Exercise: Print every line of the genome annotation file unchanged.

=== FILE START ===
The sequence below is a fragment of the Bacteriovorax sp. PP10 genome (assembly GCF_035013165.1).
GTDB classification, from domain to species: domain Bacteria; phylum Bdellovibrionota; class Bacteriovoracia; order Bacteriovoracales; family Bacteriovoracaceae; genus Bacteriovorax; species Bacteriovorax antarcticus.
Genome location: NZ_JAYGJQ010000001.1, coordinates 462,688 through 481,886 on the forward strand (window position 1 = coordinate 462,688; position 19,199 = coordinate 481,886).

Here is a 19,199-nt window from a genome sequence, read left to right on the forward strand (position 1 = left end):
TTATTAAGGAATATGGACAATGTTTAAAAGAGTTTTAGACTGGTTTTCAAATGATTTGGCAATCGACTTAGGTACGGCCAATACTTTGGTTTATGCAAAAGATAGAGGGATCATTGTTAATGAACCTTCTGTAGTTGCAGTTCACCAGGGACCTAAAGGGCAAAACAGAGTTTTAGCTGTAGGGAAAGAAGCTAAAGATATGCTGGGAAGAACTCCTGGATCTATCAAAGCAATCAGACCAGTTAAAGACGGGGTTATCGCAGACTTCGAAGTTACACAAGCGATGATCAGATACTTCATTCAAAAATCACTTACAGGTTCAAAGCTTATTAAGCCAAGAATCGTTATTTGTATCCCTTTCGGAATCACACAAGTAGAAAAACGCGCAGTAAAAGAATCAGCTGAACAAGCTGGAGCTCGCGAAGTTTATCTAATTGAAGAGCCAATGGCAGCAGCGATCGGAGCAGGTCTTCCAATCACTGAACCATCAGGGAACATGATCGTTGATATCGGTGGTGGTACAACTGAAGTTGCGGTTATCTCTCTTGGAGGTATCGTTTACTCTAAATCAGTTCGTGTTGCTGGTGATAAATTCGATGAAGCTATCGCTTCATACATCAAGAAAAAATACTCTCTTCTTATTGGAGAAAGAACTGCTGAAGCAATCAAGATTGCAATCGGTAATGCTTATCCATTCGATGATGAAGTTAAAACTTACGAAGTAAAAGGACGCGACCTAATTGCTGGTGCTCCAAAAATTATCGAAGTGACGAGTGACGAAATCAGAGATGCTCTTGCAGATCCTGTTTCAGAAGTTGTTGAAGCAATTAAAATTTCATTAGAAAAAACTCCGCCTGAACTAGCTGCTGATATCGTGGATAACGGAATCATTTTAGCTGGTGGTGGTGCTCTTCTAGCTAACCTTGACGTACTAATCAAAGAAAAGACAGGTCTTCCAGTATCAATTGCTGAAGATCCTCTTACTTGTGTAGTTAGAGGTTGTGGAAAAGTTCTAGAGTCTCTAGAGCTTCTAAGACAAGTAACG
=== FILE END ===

The sequence below is a fragment of the Bacteriovorax sp. PP10 genome (assembly GCF_035013165.1).
GTDB classification, from domain to species: domain Bacteria; phylum Bdellovibrionota; class Bacteriovoracia; order Bacteriovoracales; family Bacteriovoracaceae; genus Bacteriovorax; species Bacteriovorax antarcticus.
Genome location: NZ_JAYGJQ010000001.1, coordinates 462,688 through 481,886 on the forward strand (window position 1 = coordinate 462,688; position 19,199 = coordinate 481,886).

Here is a 19,199-nt window from a genome sequence, read left to right on the forward strand (position 1 = left end):
TTATTAAGGAATATGGACAATGTTTAAAAGAGTTTTAGACTGGTTTTCAAATGATTTGGCAATCGACTTAGGTACGGCCAATACTTTGGTTTATGCAAAAGATAGAGGGATCATTGTTAATGAACCTTCTGTAGTTGCAGTTCACCAGGGACCTAAAGGGCAAAACAGAGTTTTAGCTGTAGGGAAAGAAGCTAAAGATATGCTGGGAAGAACTCCTGGATCTATCAAAGCAATCAGACCAGTTAAAGACGGGGTTATCGCAGACTTCGAAGTTACACAAGCGATGATCAGATACTTCATTCAAAAATCACTTACAGGTTCAAAGCTTATTAAGCCAAGAATCGTTATTTGTATCCCTTTCGGAATCACACAAGTAGAAAAACGCGCAGTAAAAGAATCAGCTGAACAAGCTGGAGCTCGCGAAGTTTATCTAATTGAAGAGCCAATGGCAGCAGCGATCGGAGCAGGTCTTCCAATCACTGAACCATCAGGGAACATGATCGTTGATATCGGTGGTGGTACAACTGAAGTTGCGGTTATCTCTCTTGGAGGTATCGTTTACTCTAAATCAGTTCGTGTTGCTGGTGATAAATTCGATGAAGCTATCGCTTCATACATCAAGAAAAAATACTCTCTTCTTATTGGAGAAAGAACTGCTGAAGCAATCAAGATTGCAATCGGTAATGCTTATCCATTCGATGATGAAGTTAAAACTTACGAAGTAAAAGGACGCGACCTAATTGCTGGTGCTCCAAAAATTATCGAAGTGACGAGTGACGAAATCAGAGATGCTCTTGCAGATCCTGTTTCAGAAGTTGTTGAAGCAATTAAAATTTCATTAGAAAAAACTCCGCCTGAACTAGCTGCTGATATCGTGGATAACGGAATCATTTTAGCTGGTGGTGGTGCTCTTCTAGCTAACCTTGACGTACTAATCAAAGAAAAGACAGGTCTTCCAGTATCAATTGCTGAAGATCCTCTTACTTGTGTAGTTAGAGGTTGTGGAAAAGTTCTAGAGTCTCTAGAGCTTCTAAGACAAGTAACG